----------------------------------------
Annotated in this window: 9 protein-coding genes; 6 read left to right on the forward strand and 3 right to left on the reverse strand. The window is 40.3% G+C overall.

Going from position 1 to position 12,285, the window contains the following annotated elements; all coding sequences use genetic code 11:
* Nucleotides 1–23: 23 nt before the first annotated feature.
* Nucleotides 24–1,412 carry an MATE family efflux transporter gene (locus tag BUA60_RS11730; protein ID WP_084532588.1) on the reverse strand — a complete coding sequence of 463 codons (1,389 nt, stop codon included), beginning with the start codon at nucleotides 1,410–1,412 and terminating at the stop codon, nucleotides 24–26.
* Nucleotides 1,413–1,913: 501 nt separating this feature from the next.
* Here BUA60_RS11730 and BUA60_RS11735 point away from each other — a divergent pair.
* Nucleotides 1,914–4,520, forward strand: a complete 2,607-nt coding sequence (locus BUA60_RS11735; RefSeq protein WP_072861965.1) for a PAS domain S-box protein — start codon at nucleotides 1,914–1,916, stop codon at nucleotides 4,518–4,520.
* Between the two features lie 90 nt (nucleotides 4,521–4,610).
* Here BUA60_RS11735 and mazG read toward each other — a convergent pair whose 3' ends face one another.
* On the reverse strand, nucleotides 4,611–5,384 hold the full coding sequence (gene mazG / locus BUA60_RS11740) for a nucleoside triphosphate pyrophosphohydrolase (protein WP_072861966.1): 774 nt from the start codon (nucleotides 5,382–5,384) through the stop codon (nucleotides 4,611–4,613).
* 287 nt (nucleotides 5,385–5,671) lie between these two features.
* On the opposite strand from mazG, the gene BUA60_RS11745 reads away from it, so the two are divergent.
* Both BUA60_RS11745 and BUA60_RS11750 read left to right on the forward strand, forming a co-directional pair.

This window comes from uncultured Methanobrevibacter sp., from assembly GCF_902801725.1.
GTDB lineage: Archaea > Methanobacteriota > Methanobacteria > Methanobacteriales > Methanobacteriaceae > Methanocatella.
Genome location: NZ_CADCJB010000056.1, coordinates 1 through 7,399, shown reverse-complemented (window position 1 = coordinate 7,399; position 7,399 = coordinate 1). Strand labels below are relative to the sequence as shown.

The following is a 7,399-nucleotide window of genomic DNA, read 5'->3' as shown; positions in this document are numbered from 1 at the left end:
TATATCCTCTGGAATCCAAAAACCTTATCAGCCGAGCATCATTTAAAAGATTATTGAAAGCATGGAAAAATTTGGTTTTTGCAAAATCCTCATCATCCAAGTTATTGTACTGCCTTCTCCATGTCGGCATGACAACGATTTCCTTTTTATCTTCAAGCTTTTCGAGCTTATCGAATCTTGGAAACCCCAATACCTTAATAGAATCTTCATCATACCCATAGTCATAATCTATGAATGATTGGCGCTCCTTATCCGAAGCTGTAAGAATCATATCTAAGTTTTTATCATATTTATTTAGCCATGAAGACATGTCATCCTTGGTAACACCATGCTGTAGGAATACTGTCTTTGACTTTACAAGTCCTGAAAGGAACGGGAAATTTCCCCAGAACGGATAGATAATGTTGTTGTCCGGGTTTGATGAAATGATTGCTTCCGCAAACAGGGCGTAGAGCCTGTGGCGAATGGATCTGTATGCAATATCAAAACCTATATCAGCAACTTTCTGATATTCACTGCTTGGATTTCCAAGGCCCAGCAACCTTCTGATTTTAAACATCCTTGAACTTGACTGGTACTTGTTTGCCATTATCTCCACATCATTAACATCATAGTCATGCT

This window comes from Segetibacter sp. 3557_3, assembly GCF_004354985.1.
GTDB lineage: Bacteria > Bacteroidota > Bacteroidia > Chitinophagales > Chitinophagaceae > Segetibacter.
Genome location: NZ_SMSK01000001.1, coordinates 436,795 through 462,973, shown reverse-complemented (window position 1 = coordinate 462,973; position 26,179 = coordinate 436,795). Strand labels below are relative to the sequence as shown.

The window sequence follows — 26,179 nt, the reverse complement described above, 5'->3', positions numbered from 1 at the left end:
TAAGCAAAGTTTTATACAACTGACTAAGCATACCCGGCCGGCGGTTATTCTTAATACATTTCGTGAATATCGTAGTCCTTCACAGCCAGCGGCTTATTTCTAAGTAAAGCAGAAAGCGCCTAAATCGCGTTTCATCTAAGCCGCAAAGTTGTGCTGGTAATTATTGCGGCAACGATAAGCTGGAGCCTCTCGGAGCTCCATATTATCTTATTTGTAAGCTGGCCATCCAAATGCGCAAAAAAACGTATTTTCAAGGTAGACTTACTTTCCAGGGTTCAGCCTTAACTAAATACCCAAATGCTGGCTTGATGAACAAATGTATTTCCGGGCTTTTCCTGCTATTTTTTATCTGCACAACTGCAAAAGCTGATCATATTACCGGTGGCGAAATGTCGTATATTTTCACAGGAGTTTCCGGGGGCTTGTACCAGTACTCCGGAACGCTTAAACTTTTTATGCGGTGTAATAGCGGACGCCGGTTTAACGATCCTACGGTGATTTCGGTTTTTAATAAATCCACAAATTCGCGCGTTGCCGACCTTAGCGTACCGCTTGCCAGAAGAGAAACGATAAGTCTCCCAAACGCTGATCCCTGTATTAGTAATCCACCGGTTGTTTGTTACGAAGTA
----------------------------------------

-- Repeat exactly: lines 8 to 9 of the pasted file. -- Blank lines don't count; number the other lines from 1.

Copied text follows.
* Between the two features lie 90 nt (nucleotides 4,521–4,610).
* Here BUA60_RS11735 and mazG read toward each other — a convergent pair whose 3' ends face one another.